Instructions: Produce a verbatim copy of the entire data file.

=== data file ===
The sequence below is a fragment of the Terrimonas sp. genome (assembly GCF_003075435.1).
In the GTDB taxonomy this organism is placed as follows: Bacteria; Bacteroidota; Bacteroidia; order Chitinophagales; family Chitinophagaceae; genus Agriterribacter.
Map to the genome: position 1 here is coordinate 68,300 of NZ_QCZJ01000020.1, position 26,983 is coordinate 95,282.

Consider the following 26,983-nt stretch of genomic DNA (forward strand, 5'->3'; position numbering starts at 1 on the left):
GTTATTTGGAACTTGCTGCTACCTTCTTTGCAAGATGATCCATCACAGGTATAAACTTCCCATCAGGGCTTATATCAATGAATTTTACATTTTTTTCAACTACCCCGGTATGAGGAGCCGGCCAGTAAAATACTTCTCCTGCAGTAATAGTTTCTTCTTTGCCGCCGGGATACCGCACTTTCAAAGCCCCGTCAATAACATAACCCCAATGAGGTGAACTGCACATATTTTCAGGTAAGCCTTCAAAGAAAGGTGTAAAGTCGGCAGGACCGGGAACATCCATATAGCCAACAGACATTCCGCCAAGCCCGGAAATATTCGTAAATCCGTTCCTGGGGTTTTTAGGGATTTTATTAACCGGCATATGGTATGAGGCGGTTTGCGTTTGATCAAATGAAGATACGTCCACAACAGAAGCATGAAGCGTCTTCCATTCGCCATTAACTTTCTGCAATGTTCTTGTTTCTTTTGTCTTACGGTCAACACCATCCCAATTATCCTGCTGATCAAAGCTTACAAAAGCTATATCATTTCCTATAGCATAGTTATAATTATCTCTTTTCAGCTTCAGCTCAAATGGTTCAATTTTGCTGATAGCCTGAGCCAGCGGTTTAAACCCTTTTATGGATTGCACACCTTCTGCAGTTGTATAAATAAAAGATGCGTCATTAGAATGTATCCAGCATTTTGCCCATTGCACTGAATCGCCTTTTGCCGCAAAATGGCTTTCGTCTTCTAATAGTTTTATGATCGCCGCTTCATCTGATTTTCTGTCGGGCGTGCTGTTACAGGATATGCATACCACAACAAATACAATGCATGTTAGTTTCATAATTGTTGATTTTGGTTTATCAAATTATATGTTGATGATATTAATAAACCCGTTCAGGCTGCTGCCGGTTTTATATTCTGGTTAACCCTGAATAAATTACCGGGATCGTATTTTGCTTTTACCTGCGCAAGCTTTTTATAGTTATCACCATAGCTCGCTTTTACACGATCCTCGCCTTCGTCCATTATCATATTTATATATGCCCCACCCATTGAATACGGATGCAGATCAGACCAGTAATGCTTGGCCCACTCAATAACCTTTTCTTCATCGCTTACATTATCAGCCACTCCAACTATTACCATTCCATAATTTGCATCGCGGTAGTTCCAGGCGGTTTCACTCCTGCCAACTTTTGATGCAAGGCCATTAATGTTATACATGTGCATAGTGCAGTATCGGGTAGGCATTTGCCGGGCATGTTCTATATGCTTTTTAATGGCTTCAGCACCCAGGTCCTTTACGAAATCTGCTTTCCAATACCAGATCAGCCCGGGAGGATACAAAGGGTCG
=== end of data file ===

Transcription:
The sequence below is a fragment of the Terrimonas sp. genome (assembly GCF_003075435.1).
In the GTDB taxonomy this organism is placed as follows: Bacteria; Bacteroidota; Bacteroidia; order Chitinophagales; family Chitinophagaceae; genus Agriterribacter.
Map to the genome: position 1 here is coordinate 68,300 of NZ_QCZJ01000020.1, position 26,983 is coordinate 95,282.

Consider the following 26,983-nt stretch of genomic DNA (forward strand, 5'->3'; position numbering starts at 1 on the left):
GTTATTTGGAACTTGCTGCTACCTTCTTTGCAAGATGATCCATCACAGGTATAAACTTCCCATCAGGGCTTATATCAATGAATTTTACATTTTTTTCAACTACCCCGGTATGAGGAGCCGGCCAGTAAAATACTTCTCCTGCAGTAATAGTTTCTTCTTTGCCGCCGGGATACCGCACTTTCAAAGCCCCGTCAATAACATAACCCCAATGAGGTGAACTGCACATATTTTCAGGTAAGCCTTCAAAGAAAGGTGTAAAGTCGGCAGGACCGGGAACATCCATATAGCCAACAGACATTCCGCCAAGCCCGGAAATATTCGTAAATCCGTTCCTGGGGTTTTTAGGGATTTTATTAACCGGCATATGGTATGAGGCGGTTTGCGTTTGATCAAATGAAGATACGTCCACAACAGAAGCATGAAGCGTCTTCCATTCGCCATTAACTTTCTGCAATGTTCTTGTTTCTTTTGTCTTACGGTCAACACCATCCCAATTATCCTGCTGATCAAAGCTTACAAAAGCTATATCATTTCCTATAGCATAGTTATAATTATCTCTTTTCAGCTTCAGCTCAAATGGTTCAATTTTGCTGATAGCCTGAGCCAGCGGTTTAAACCCTTTTATGGATTGCACACCTTCTGCAGTTGTATAAATAAAAGATGCGTCATTAGAATGTATCCAGCATTTTGCCCATTGCACTGAATCGCCTTTTGCCGCAAAATGGCTTTCGTCTTCTAATAGTTTTATGATCGCCGCTTCATCTGATTTTCTGTCGGGCGTGCTGTTACAGGATATGCATACCACAACAAATACAATGCATGTTAGTTTCATAATTGTTGATTTTGGTTTATCAAATTATATGTTGATGATATTAATAAACCCGTTCAGGCTGCTGCCGGTTTTATATTCTGGTTAACCCTGAATAAATTACCGGGATCGTATTTTGCTTTTACCTGCGCAAGCTTTTTATAGTTATCACCATAGCTCGCTTTTACACGATCCTCGCCTTCGTCCATTATCATATTTATATATGCCCCACCCATTGAATACGGATGCAGATCAGACCAGTAATGCTTGGCCCACTCAATAACCTTTTCTTCATCGCTTACATTATCAGCCACTCCAACTATTACCATTCCATAATTTGCATCGCGGTAGTTCCAGGCGGTTTCACTCCTGCCAACTTTTGATGCAAGGCCATTAATGTTATACATGTGCATAGTGCAGTATCGGGTAGGCATTTGCCGGGCATGTTCTATATGCTTTTTAATGGCTTCAGCACCCAGGTCCTTTACGAAATCTGCTTTCCAATACCAGATCAGCCCGGGAGGATACAAAGGGTCG